that's not the case, the problem really is far right wing violence, white supremacist violence. it's been interesting to see them have to answer to constituents on those issues. host: one of the other things you profile aside from the matter of guns is the matter of rhetoric that comes from the white house. can you elaborate? guest: sure. like i said, i think a lot of constituents especially in these competitive districts are confronting republicans about why they voted against a resolution to condemn president trump's racist tweeted directed at four congresswomen who are women of color and they point out that trump has referred to mmigrants as an invasion which mirrors the manifesto of the el paso shooter. nd they're concerned about how
president trump might be emboldening hateful people to violence. we know the f.b.i. director's testimony to the senate judiciary committee last month huge problem and the majority of the domestic terrorism cases they investigated last year dealt with white supremacist violence, so yeah. host: the democratic side before we let you go, the issue of gun patrol matters, how generally have democrats taken on that issue? emily: so they are putting pressure on the senate to take up hr-8 which would expand background checks. the house judiciary committee under jerry nadler also plans to take up a trio of gun control bills when the congress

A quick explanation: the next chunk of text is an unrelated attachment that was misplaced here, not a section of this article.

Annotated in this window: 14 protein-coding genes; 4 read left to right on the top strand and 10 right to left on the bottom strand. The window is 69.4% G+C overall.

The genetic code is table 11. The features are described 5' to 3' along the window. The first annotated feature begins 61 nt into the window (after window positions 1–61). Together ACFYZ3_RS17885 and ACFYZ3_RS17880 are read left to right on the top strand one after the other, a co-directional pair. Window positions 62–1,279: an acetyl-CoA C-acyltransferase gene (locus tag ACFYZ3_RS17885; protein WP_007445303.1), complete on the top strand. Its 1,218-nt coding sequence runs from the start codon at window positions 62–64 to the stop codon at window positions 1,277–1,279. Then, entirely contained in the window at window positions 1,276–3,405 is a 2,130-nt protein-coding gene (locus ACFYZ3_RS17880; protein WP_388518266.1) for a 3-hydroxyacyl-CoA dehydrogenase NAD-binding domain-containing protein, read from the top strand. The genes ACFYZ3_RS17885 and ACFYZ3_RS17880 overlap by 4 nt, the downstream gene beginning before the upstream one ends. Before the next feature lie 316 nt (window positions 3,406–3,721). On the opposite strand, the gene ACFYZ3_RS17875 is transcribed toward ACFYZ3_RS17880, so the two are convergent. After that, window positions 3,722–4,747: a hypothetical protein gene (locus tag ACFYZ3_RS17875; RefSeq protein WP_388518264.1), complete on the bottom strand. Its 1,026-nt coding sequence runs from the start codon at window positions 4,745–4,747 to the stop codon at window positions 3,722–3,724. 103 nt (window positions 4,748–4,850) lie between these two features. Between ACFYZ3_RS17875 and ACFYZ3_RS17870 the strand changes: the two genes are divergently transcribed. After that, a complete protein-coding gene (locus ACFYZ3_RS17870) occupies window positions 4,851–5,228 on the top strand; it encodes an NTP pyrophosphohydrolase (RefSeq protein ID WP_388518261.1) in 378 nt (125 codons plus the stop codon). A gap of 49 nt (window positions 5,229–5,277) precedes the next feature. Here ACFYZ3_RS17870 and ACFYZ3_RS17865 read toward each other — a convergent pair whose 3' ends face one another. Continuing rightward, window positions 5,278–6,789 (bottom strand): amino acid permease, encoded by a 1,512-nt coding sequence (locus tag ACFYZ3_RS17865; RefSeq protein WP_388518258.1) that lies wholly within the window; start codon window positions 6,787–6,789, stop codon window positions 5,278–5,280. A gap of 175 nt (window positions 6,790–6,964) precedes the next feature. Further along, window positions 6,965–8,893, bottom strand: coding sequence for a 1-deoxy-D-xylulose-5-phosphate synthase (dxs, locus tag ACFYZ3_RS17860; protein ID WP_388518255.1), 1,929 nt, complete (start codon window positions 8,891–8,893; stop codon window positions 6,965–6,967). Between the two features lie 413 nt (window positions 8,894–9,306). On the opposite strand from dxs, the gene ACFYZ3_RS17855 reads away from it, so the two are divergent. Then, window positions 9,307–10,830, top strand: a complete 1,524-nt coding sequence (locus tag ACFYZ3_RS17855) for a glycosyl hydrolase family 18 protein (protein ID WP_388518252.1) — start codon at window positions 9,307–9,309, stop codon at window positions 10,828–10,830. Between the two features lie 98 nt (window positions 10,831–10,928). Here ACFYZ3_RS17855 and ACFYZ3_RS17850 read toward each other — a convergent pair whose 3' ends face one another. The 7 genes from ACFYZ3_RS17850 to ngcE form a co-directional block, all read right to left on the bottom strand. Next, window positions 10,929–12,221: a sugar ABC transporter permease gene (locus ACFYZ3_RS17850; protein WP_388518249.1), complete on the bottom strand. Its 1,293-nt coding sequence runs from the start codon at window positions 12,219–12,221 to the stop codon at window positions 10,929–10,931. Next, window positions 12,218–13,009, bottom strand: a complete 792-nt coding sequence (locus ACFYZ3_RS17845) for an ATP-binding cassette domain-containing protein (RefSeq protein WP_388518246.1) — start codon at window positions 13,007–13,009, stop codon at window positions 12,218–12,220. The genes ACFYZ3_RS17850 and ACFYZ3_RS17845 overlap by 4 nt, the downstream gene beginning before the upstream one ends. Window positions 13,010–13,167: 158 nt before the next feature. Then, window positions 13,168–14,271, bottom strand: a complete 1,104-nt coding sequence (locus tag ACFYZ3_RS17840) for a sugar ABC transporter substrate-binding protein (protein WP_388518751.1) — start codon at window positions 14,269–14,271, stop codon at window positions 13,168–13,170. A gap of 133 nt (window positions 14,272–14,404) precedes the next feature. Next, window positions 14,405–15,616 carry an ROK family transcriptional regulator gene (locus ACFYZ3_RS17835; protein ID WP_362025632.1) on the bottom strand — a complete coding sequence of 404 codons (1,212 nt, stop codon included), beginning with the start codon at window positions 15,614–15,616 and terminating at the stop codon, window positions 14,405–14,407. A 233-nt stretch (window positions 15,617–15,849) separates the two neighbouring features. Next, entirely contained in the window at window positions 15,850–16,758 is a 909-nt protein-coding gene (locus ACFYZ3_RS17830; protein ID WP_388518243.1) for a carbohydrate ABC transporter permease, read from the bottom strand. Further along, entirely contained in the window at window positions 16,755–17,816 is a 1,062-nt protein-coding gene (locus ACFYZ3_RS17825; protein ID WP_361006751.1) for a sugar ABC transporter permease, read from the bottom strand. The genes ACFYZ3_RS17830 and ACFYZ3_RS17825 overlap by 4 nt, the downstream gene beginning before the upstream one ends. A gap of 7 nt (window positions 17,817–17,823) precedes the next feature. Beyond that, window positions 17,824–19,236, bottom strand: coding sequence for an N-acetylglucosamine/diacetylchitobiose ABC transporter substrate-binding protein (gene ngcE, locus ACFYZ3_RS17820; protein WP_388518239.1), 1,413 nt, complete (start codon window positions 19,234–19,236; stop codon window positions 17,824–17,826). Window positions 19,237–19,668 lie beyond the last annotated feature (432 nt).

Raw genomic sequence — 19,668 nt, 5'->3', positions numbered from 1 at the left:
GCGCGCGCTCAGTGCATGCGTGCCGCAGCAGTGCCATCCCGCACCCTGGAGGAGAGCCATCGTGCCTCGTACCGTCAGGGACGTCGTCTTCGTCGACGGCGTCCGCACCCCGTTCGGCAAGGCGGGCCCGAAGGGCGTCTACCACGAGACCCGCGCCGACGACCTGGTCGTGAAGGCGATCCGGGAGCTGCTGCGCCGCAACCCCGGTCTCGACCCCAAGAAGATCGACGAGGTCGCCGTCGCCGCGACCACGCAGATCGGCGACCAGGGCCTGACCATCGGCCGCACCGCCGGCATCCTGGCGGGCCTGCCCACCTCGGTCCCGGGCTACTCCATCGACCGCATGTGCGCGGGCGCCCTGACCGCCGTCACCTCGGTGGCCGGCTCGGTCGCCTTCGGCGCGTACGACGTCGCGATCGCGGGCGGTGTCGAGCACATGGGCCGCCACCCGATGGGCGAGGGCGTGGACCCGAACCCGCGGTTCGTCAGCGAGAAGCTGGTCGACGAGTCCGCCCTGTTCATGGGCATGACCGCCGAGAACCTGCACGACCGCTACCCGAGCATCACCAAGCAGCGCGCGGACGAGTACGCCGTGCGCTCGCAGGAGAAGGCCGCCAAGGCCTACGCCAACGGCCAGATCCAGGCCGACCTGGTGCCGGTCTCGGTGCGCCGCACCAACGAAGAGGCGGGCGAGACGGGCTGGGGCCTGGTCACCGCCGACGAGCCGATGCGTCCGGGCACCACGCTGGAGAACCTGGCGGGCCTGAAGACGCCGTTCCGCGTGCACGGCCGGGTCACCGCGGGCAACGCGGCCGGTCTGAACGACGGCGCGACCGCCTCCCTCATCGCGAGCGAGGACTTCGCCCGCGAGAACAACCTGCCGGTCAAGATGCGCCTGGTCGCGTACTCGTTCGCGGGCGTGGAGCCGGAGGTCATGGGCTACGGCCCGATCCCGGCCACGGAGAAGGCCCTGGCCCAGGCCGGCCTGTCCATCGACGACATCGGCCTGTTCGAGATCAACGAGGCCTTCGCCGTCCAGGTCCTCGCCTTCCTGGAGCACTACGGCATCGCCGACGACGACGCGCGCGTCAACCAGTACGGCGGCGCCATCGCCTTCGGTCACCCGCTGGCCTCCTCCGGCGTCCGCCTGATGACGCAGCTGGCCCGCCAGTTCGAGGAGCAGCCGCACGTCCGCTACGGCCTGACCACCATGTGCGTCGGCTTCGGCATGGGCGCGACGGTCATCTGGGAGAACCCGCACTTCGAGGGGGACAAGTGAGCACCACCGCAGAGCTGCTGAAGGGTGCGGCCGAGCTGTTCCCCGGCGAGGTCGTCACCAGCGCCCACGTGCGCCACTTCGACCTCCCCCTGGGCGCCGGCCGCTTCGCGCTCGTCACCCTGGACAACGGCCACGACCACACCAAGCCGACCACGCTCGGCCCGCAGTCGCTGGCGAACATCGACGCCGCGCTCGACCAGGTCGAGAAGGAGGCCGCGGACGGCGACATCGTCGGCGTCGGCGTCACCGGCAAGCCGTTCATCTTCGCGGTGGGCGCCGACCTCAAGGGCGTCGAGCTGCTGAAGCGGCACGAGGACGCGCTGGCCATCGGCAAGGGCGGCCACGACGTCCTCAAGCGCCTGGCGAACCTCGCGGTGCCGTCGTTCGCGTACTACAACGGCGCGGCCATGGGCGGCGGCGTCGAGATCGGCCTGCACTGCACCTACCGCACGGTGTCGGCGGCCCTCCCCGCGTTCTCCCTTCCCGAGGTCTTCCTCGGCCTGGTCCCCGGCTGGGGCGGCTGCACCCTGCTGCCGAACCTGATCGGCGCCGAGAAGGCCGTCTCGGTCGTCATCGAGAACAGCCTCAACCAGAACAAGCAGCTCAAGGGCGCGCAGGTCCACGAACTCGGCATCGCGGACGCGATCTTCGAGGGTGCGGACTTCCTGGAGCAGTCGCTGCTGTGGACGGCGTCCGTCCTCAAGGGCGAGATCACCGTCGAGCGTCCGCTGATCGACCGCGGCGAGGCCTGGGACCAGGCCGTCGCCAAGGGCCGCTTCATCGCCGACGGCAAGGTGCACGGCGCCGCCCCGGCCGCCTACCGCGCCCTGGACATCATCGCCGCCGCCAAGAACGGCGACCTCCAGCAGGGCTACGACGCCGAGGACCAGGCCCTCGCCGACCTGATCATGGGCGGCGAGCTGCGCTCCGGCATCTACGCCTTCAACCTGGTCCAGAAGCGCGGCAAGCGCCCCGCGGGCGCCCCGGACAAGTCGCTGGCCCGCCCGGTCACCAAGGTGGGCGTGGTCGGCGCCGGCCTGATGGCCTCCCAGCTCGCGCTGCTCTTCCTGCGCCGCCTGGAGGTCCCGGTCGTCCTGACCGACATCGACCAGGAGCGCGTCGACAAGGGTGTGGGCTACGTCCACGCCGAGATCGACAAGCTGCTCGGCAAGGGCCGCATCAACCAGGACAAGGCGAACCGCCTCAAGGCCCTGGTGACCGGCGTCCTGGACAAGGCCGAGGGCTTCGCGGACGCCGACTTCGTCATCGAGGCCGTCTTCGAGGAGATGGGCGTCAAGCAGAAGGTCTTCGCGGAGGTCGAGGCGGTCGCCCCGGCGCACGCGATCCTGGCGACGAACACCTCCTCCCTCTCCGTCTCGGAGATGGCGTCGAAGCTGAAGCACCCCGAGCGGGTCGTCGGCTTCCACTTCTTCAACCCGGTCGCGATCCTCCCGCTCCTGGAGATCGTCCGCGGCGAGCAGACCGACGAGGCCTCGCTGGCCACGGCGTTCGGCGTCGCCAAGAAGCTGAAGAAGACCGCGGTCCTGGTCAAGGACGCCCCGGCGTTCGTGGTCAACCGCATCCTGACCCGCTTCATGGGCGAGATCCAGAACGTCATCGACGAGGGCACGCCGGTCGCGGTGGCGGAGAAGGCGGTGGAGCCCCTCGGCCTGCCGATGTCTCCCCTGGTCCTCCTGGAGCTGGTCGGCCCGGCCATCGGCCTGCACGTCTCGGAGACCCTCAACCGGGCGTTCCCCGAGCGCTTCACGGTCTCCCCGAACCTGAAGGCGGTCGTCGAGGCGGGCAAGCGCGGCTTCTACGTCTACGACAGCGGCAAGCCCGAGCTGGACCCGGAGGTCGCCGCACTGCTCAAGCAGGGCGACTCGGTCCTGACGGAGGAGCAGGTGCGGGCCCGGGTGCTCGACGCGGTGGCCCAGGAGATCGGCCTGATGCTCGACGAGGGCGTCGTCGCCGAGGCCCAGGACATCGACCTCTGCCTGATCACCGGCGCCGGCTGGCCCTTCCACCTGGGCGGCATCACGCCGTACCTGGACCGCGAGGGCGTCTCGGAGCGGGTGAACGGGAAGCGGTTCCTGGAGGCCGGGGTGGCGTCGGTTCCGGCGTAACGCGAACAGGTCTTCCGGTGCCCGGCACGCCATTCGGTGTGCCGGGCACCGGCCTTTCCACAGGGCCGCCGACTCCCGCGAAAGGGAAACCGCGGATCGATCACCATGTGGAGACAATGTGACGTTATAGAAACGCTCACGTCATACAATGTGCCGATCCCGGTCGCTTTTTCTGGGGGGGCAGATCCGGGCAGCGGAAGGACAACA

reconvenes in early september in order to exert more pressure on republicans to take action on this. host: emily kopp who reports for "roll call." can you find her stories looking at the town hall meetings with republicans and democrats at rollcall.com. from matthew in new york, republican line, thanks for waiting. go ahead with your top issue for your member of congress. caller: thank you for taking my call. when it comes to foreign policy, one of the things that matters the most is what we want from other countries. our country gets the label as an unfaithful country that doesn't keep its promises. it is not the right way immigrants want their country to be seen. us there's a national secret of counsel -- inaudible] and trump's racial treats are
harmful and cause international problems. as for foreign policy, i should state we really have complicated the situation here and as you know, when the awelcomes is near. do we have any kind of program help those nominees and could we have been elected or not? host: have you talked to your member specifically about this issue? matthew? how have you talked to your member of congress specifically about this issue of foreign policy? caller: i don't talk to them directly but i think our foreign policy has to be changed and i think we have to focus on that issue because our country is labeled as a country that does not keep its promises to any country's health. host: john in new york, democrats line. you're n.e.c. top issue for your member of